Why Financial Jobs Have Fared Relatively Well

I’ve been watching the job numbers in financial services with some degree of surprise.  Considering that the crisis was centered in the financial sector, it’s actually a bit odd that  financial jobs didn’t do worse. Finance and insurance employment is down 8% over the past three years–but the real job crashes came in construction and manufacturing, down 27% and 17% respectively, not in finance.

Now, I can explain why construction went down. But manufacturing’s job loss would have been hard to predict. 

Suppose that I took a time machine back to early 2007.  I tell your 2007-self a recession is coming, and ask you to predict whether manufacturing or finance will have the deeper job decline, based on these three facts:  (a) The U.S. will have the worst financial crisis in the last 80 years (b) Bear Stearns and Lehman will close their doors and (c) mortgage lending will dry up.   I’m sure that very few of you would have expected manufacturing to have much bigger job losses than finance.  

Equally odd, the unemployment rate in finance and insurance, at 7.3%,  is substantially lower than the 10.1% for the economy as a whole. And yes, part of that reflects education, but that doesn’t explain why finance unemployment is substantially lower than the unemployment rate in the information sector, which is also a high-education sector.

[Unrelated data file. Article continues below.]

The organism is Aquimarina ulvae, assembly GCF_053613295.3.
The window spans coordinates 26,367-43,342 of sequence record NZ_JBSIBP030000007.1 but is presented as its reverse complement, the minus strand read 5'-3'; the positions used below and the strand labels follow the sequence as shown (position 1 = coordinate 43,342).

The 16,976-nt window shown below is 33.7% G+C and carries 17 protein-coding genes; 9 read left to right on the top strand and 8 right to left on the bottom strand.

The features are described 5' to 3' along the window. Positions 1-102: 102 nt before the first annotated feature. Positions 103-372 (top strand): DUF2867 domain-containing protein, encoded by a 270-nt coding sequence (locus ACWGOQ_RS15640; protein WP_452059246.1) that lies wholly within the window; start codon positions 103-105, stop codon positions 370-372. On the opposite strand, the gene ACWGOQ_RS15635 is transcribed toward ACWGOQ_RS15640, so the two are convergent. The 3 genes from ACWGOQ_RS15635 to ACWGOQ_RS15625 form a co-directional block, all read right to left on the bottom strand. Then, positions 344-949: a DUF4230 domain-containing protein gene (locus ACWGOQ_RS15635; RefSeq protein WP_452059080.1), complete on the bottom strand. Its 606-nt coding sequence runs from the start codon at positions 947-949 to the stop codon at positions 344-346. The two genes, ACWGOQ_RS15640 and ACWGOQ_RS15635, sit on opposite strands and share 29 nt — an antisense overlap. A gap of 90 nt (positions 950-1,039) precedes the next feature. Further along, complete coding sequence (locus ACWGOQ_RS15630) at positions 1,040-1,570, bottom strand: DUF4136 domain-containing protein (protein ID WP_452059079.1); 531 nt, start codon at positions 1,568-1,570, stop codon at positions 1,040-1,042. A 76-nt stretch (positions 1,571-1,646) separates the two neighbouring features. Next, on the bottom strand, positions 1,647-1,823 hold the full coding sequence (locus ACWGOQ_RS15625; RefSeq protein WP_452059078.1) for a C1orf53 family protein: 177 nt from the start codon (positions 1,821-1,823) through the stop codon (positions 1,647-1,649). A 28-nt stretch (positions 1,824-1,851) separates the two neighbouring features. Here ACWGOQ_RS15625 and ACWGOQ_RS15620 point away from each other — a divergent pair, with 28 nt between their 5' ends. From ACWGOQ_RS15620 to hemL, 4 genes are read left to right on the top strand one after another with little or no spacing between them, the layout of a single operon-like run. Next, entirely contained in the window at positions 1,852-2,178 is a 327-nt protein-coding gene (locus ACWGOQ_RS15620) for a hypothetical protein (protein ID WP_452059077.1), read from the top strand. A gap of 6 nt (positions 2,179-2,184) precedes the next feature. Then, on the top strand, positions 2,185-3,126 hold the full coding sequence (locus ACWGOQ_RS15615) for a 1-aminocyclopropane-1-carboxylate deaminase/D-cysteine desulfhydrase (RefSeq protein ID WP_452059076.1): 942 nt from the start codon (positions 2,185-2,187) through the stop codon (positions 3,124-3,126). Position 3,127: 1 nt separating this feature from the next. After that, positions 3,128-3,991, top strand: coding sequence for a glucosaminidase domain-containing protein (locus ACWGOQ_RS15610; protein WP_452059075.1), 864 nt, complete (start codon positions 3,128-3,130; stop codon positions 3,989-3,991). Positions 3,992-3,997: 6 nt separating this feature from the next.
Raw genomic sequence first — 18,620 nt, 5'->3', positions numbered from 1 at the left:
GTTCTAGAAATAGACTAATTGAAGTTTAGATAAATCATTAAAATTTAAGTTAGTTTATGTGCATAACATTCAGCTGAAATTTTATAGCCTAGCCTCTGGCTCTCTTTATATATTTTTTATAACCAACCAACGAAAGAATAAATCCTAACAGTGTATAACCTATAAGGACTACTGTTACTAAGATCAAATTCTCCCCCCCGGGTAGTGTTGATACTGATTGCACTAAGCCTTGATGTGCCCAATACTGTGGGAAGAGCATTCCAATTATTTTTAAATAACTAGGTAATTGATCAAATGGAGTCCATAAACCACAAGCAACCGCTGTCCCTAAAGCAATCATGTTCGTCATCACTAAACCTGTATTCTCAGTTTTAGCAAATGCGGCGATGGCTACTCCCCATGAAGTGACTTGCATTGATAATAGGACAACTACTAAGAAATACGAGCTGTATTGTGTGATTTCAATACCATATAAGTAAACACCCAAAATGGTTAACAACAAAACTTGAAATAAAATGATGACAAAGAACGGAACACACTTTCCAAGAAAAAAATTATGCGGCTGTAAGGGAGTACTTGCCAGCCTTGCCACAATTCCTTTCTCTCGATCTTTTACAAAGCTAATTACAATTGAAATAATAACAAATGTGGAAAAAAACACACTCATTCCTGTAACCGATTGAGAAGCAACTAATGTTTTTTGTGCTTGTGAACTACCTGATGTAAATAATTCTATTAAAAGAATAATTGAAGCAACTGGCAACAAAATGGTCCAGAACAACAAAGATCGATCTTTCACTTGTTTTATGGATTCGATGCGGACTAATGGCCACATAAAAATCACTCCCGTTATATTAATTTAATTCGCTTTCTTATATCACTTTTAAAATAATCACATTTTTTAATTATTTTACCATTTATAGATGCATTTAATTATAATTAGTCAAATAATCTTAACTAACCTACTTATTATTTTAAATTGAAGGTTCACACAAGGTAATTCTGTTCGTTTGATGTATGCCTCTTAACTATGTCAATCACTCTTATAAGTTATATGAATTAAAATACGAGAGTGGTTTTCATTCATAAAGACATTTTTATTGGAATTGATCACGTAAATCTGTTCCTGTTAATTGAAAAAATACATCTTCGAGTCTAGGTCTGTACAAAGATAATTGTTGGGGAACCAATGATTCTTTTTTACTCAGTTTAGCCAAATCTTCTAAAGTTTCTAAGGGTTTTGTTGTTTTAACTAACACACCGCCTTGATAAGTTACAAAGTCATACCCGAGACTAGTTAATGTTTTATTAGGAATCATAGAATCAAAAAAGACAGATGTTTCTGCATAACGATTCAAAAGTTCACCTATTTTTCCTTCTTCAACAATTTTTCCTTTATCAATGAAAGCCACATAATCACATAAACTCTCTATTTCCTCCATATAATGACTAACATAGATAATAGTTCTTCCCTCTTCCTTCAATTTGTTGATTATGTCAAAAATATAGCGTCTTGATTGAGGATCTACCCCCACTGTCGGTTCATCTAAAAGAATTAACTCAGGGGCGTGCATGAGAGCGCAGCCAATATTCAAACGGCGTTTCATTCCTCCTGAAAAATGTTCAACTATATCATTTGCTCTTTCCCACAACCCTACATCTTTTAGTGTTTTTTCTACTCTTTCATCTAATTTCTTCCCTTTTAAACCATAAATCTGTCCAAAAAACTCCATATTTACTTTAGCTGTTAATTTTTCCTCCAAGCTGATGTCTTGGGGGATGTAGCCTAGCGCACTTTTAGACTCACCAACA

And banks have started hiring again.  JP Morgan CEO Jamie Dimon said a month ago that his bank plans to hire almost 9,000 new employees in the U.S. Citigroup, the most troubled of the large banks, basically kept its employment flat in the first quarter of 2010.

In addition, wages have been rising in the financial sector. Over the last year, hourly wages for all workers rose by 3% in financial services,  roughly double the 1.6% gain for the economy as a whole. And let’s not forget the big profits reported by Wall Street banks for the first quarter.

 What does this all mean?  My theory is that as long as the U.S. is running a big trade deficit,  financial sector jobs are going to do very well.  The rest of the world has to lend large amounts of money to the U.S. to keep the global economy going, and all of that money has to be funnelled through Wall Street, which creats wel page jobs.

In some sense, Wall Street’s gain is proportional to Main Street’s pain.  The big trade deficits means less production at home, but the deficits needs to be financed by  debt–and any debt issuance, including U.S. Treasuries, ends up going through Wall Street.

Comments

  1. One year of data makes this comparison very weak.

    Look at the housing starts through the middle of the decade and one might infer a massive run up in construction jobs (bubble), then a collapse.

    The story isn’t about finance, it’s about housing.

    • CompEng says:

      I would say they’re very closely related, since people didn’t pay for their houses up front, but got great adjustable interest rates based on foreign capital…

      To the extent the trade deficit exceeds economic growth, it is funded by by speculative money and the sale of assets, and I think that is a story.

  2. Part of this may have to do with expectations. The housing industry is and will be propped up by either the Fed or other government agencies. However, the extent and timing is difficult to predict. So workers hang around, so to speak, waiting and trying to get jobs here. When adjustment is quick, workers adjust their expectations and look elsewhere for employment.